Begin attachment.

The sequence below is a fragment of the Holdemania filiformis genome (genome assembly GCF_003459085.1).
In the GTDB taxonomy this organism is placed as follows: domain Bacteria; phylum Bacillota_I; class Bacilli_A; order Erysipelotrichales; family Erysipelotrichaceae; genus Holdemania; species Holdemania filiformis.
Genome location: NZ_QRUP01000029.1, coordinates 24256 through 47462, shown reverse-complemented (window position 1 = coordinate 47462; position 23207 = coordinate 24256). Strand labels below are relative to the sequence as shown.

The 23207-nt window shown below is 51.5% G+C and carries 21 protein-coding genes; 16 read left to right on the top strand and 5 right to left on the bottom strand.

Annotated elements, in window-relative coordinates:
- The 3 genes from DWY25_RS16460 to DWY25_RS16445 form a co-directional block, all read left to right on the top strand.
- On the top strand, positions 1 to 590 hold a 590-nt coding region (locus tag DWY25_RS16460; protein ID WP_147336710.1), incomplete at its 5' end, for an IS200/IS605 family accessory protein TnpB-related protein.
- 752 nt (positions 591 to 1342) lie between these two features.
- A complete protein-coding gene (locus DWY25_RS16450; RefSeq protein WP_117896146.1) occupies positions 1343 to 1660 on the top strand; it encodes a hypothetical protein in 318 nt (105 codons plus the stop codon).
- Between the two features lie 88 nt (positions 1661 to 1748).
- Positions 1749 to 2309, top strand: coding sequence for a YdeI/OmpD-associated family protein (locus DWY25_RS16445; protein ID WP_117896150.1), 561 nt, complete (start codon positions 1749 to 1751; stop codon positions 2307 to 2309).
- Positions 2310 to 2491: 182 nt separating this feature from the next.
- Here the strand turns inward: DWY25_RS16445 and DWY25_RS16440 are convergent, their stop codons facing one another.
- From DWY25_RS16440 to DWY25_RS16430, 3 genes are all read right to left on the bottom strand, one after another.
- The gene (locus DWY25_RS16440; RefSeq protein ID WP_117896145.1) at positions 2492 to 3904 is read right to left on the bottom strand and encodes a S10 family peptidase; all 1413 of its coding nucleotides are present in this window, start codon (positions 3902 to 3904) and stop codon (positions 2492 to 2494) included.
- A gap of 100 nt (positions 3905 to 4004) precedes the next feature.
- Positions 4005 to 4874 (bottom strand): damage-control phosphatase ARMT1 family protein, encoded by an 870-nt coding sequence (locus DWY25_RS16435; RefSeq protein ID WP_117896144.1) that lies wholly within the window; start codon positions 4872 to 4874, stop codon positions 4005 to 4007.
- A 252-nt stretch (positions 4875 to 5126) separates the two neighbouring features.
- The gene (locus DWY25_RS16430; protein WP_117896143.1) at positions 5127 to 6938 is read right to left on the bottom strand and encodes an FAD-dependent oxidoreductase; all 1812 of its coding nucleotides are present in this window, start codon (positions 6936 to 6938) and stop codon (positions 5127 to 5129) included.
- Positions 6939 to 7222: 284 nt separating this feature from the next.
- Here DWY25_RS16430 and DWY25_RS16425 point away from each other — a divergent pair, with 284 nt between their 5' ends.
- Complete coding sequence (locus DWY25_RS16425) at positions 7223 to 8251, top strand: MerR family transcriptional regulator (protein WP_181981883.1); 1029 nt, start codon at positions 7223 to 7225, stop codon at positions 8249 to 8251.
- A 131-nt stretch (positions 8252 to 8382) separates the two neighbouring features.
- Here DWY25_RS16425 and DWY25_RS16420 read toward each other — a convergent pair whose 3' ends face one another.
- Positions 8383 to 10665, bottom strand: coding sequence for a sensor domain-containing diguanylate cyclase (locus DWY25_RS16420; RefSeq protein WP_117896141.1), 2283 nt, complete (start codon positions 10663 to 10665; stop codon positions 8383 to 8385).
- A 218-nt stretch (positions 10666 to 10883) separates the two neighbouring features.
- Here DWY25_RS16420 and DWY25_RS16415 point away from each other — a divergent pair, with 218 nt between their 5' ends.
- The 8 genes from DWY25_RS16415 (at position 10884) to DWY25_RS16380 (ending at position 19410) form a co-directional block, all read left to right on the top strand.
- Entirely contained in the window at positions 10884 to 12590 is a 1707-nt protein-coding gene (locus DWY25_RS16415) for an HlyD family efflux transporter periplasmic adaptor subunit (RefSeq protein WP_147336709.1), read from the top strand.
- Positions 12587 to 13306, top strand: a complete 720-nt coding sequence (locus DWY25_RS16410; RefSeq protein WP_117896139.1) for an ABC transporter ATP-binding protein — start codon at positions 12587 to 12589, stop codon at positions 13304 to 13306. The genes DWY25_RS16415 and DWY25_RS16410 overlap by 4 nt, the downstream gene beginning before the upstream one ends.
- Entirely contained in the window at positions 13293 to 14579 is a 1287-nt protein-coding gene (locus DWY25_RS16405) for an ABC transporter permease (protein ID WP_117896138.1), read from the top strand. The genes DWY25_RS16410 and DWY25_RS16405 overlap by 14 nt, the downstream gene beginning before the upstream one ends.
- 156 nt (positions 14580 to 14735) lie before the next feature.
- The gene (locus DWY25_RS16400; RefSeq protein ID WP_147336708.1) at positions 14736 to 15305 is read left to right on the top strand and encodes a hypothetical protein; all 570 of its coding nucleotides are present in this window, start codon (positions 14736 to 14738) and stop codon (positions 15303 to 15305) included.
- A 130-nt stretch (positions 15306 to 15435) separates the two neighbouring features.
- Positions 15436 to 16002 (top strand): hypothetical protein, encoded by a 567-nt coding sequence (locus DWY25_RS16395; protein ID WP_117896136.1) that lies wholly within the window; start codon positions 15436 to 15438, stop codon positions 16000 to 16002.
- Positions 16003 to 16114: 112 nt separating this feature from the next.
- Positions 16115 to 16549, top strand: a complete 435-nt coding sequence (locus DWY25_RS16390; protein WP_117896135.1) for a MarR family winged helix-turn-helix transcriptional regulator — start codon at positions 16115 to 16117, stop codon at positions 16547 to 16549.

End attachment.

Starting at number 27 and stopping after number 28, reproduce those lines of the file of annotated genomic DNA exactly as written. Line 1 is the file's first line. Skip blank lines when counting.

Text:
- Here DWY25_RS16420 and DWY25_RS16415 point away from each other — a divergent pair, with 218 nt between their 5' ends.
- The 8 genes from DWY25_RS16415 (at position 10884) to DWY25_RS16380 (ending at position 19410) form a co-directional block, all read left to right on the top strand.